Self-dubbed the “Voice of Texas’ business,” the Texas Association of Business (TAB) has been involved in both policy advocacy and campaigns over the years. Originally aligned with Republican interests over a Democrat-led legislature, in recent years TAB has supported more moderate Republicans and Democrats friendly with the speaker of the Texas House, Joe Straus, rather than incoming conservative lawmakers.
During the 85th Session of the Texas Legislature, TAB has been at the forefront of the fight over the so-called “bathroom bill.” This bill would require people to use the bathroom designated for the gender of their birth, and has caused a struggle between liberal Democrats and conservative lawmakers, including Lt. Governor Dan Patrick. TAB has opposed the bill, asserting it would cause economic harm to Texas businesses.
1.Accepting money from candidates
Typically, political action committees contribute to candidates for elected office, not the other way around. However, Speaker Straus and one of his key advisors, State Representative Charlie Geren, contributed significant amounts of money to TAB’s PAC during the 2016 cycle. With plenty of money in his own campaign account as well as the Texas House Leadership Fund account which he also controls, Speaker Straus helped fund several independent PACs. These PACs worked to elect candidates in districts across Texas who were considered Straus-aligned.
2. Minimal donor support
Insiders in Austin would have citizens and legislators believe that TAB is the sole voice of the business community in Texas. The organization’s name and website reinforce this messaging, but the dollars flowing to TAB’s PAC suggest otherwise. While a multitude of businesses contribute to TAB’s non-political efforts, the support for their PAC by Texas business owners is quite minimal. Given the fact that the majority of Texas’ largest political donors are small and large business owners, one would think the “Voice of Texas’ business” would make the cut on their political giving list. The fact that TAB’s PAC boasts so few donors suggests the reputation they’ve worked to construct in Austin might be built on sand. This might also explain why those in the Capitol who wish TAB would assail conservatives more aggressively have grown frustrated, claiming TAB’s efforts are often more bark than bite.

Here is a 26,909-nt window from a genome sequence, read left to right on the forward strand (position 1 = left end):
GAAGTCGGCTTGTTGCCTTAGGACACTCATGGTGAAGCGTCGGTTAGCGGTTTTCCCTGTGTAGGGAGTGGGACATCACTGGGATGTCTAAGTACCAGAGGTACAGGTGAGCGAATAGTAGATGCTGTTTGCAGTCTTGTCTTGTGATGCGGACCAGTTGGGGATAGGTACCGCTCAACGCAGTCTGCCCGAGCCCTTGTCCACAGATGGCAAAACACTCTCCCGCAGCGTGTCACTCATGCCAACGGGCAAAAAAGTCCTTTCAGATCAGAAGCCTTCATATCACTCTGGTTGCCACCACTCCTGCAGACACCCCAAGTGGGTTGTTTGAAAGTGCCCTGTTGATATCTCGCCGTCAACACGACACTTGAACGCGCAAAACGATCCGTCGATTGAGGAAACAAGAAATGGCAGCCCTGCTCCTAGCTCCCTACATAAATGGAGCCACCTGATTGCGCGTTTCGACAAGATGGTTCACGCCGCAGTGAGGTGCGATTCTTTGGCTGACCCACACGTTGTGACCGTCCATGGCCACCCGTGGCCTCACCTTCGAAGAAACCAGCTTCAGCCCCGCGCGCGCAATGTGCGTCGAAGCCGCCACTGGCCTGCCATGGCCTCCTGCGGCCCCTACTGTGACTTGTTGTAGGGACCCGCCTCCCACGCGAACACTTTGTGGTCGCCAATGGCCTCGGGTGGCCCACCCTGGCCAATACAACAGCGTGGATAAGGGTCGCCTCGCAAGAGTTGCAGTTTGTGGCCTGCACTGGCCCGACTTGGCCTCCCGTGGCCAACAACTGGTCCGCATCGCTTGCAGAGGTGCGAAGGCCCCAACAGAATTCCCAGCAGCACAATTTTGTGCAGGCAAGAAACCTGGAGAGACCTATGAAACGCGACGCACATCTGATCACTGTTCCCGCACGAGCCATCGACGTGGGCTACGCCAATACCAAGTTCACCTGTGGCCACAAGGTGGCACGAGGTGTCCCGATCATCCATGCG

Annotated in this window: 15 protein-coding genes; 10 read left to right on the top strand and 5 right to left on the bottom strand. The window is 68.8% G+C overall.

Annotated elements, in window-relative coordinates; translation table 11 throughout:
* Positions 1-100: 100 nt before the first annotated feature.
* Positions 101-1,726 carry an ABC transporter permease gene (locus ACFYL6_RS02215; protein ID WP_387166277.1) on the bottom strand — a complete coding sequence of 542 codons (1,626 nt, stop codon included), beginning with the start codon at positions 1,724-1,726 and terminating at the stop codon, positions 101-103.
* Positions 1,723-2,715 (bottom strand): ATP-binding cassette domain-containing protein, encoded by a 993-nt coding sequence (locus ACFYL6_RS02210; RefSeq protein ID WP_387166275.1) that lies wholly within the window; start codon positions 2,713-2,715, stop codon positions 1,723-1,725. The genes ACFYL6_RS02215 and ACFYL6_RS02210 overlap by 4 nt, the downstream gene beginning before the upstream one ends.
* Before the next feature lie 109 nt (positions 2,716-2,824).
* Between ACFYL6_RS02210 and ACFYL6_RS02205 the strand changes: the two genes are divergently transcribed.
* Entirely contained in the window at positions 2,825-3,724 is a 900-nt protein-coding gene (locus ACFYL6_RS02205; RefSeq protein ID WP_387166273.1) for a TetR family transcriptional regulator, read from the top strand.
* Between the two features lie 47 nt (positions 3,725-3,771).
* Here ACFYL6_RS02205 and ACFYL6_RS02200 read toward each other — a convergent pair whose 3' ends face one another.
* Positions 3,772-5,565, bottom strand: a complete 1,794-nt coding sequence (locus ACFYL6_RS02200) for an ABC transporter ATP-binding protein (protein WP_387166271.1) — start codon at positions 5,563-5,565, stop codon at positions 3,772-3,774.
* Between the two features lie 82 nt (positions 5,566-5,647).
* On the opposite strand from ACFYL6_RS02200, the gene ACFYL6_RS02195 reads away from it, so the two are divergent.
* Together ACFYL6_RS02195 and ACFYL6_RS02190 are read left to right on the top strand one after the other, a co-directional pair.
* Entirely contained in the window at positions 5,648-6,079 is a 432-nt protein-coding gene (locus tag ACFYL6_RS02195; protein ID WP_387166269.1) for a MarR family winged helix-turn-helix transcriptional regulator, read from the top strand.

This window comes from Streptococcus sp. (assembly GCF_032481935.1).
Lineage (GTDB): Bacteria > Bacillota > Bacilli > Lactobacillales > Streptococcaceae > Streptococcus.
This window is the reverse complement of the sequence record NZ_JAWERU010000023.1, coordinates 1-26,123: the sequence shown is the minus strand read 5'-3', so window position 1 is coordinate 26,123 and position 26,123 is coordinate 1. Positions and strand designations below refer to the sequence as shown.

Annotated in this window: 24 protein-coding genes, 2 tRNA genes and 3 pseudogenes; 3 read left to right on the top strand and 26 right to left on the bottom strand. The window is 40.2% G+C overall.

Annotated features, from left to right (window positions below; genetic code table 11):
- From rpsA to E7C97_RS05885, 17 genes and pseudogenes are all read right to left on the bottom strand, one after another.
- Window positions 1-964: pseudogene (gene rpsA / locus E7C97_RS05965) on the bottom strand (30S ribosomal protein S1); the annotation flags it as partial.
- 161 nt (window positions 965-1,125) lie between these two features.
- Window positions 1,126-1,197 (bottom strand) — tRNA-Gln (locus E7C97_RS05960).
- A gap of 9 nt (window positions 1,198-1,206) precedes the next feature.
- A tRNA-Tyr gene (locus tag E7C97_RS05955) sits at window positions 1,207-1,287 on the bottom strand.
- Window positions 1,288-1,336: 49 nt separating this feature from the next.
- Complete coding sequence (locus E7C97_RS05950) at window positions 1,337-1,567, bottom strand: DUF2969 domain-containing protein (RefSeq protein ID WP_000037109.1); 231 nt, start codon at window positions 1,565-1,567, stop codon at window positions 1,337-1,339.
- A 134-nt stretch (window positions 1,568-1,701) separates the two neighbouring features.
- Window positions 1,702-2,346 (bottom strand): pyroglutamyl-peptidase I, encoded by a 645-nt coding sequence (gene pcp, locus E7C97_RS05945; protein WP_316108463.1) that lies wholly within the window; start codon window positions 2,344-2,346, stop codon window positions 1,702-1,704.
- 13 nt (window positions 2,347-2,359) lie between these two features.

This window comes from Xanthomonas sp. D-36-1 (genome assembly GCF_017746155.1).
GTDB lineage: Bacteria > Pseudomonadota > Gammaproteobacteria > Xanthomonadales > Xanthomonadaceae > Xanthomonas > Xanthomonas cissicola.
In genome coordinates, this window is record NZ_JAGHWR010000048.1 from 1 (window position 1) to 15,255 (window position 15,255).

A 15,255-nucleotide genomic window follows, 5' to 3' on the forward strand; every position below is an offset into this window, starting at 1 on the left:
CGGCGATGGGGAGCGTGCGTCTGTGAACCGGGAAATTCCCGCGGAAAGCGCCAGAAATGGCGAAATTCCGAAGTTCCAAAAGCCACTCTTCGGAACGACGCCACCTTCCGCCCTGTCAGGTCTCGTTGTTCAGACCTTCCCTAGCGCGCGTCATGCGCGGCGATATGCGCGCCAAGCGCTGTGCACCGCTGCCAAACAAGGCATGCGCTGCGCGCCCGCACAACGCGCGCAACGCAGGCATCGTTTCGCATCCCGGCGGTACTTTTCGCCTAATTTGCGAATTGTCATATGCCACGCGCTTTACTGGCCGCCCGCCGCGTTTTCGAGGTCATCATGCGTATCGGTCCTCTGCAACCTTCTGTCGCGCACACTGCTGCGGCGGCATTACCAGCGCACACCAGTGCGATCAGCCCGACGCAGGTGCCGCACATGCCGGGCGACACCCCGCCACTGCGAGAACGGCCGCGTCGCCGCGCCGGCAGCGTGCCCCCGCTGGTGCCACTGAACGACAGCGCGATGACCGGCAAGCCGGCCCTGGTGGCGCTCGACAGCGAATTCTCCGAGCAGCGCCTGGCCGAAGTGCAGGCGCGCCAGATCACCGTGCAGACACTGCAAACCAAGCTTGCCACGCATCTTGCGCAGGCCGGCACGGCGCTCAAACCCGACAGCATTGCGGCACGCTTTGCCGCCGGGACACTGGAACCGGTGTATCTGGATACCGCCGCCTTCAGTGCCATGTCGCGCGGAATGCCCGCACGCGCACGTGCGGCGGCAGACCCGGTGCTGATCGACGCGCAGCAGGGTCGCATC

3. Direct campaign contributions are slim
During the 2016 cycle, TAB’s PAC made relatively few direct contributions to candidates’ campaigns. Instead, like another statewide entity, Texas Right to Life, TAB’s election activity centered around their own expenditures, such as mailing voter guides into targeted districts. Of the direct contributions to campaigns TAB did make, nearly all went to moderate Republicans, the largest of which was only $1,000. Relative to the multitude of other PACs working to influence elections in Texas, TAB’s political giving barely registers on the radar. This fact might explain why TAB’s efforts in the 85th legislature, particularly on the “bathroom bill,” have been met with resistance or indifference from virtually all lawmakers.
Most interesting donation:
TAB’s most interesting donation is not a campaign contribution, but rather a vendor payment. TAB spent over $17,000 in payments to Lone Star Targeting, making them the largest payee of TAB’s political spending during the 2016 cycle. According to their website, Lone Star Targeting “prides itself on putting clients in touch with the most influential people in Texas.” The business operates as a hybrid between lobbying and connecting the “right” people to campaigns. The rest of Lone Star Targeting’s website is sparse, with little more information to be found.
Our Capitol Crowd series outlines and highlights the politicians, advocacy groups, and donors that have the biggest impact during the 140-day legislative session. Check back throughout session for updates.